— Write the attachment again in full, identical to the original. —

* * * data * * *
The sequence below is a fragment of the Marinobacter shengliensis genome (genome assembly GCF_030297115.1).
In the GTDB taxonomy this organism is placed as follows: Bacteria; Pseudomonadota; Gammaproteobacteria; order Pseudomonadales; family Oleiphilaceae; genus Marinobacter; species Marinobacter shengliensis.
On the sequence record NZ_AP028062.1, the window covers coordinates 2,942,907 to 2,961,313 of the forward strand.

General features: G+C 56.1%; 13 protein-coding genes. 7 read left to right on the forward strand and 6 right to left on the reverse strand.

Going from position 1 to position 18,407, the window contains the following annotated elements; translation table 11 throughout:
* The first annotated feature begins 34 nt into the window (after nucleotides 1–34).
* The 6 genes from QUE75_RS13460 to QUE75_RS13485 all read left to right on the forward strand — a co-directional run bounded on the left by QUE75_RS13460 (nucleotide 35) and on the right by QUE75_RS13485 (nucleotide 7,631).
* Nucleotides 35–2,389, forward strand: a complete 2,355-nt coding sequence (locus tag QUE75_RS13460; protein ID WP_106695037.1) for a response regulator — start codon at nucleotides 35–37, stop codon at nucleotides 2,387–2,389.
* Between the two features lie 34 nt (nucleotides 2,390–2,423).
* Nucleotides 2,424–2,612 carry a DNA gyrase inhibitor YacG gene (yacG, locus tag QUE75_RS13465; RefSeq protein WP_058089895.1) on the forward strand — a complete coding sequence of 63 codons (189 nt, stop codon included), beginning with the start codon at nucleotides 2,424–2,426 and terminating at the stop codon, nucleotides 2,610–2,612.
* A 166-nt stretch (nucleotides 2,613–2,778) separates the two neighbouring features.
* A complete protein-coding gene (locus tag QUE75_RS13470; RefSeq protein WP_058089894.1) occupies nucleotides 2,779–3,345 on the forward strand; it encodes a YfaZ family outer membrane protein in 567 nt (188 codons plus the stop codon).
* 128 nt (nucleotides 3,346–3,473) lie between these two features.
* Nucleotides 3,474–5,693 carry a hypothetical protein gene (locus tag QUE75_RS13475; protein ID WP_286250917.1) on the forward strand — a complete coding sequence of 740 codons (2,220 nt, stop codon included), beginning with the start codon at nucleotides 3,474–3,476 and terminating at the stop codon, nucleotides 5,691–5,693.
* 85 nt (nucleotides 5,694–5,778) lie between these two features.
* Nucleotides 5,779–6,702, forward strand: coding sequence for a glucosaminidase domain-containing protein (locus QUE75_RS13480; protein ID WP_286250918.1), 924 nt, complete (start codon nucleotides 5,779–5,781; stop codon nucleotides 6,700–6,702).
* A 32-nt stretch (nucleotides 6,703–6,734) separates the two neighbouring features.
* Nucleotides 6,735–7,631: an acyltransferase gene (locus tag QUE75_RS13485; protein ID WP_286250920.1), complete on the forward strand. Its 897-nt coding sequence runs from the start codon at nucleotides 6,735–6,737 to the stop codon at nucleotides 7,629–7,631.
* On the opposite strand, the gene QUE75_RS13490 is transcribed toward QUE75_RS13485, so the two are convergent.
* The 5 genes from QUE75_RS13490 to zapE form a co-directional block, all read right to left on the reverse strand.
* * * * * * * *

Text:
The sequence below is a fragment of the Marinobacter shengliensis genome (genome assembly GCF_030297115.1).
In the GTDB taxonomy this organism is placed as follows: Bacteria; Pseudomonadota; Gammaproteobacteria; order Pseudomonadales; family Oleiphilaceae; genus Marinobacter; species Marinobacter shengliensis.
On the sequence record NZ_AP028062.1, the window covers coordinates 2,942,907 to 2,961,313 of the forward strand.

General features: G+C 56.1%; 13 protein-coding genes. 7 read left to right on the forward strand and 6 right to left on the reverse strand.

Going from position 1 to position 18,407, the window contains the following annotated elements; translation table 11 throughout:
* The first annotated feature begins 34 nt into the window (after nucleotides 1–34).
* The 6 genes from QUE75_RS13460 to QUE75_RS13485 all read left to right on the forward strand — a co-directional run bounded on the left by QUE75_RS13460 (nucleotide 35) and on the right by QUE75_RS13485 (nucleotide 7,631).
* Nucleotides 35–2,389, forward strand: a complete 2,355-nt coding sequence (locus tag QUE75_RS13460; protein ID WP_106695037.1) for a response regulator — start codon at nucleotides 35–37, stop codon at nucleotides 2,387–2,389.
* Between the two features lie 34 nt (nucleotides 2,390–2,423).
* Nucleotides 2,424–2,612 carry a DNA gyrase inhibitor YacG gene (yacG, locus tag QUE75_RS13465; RefSeq protein WP_058089895.1) on the forward strand — a complete coding sequence of 63 codons (189 nt, stop codon included), beginning with the start codon at nucleotides 2,424–2,426 and terminating at the stop codon, nucleotides 2,610–2,612.
* A 166-nt stretch (nucleotides 2,613–2,778) separates the two neighbouring features.
* A complete protein-coding gene (locus tag QUE75_RS13470; RefSeq protein WP_058089894.1) occupies nucleotides 2,779–3,345 on the forward strand; it encodes a YfaZ family outer membrane protein in 567 nt (188 codons plus the stop codon).
* 128 nt (nucleotides 3,346–3,473) lie between these two features.
* Nucleotides 3,474–5,693 carry a hypothetical protein gene (locus tag QUE75_RS13475; protein ID WP_286250917.1) on the forward strand — a complete coding sequence of 740 codons (2,220 nt, stop codon included), beginning with the start codon at nucleotides 3,474–3,476 and terminating at the stop codon, nucleotides 5,691–5,693.
* 85 nt (nucleotides 5,694–5,778) lie between these two features.
* Nucleotides 5,779–6,702, forward strand: coding sequence for a glucosaminidase domain-containing protein (locus QUE75_RS13480; protein ID WP_286250918.1), 924 nt, complete (start codon nucleotides 5,779–5,781; stop codon nucleotides 6,700–6,702).
* A 32-nt stretch (nucleotides 6,703–6,734) separates the two neighbouring features.
* Nucleotides 6,735–7,631: an acyltransferase gene (locus tag QUE75_RS13485; protein ID WP_286250920.1), complete on the forward strand. Its 897-nt coding sequence runs from the start codon at nucleotides 6,735–6,737 to the stop codon at nucleotides 7,629–7,631.
* On the opposite strand, the gene QUE75_RS13490 is transcribed toward QUE75_RS13485, so the two are convergent.
* The 5 genes from QUE75_RS13490 to zapE form a co-directional block, all read right to left on the reverse strand.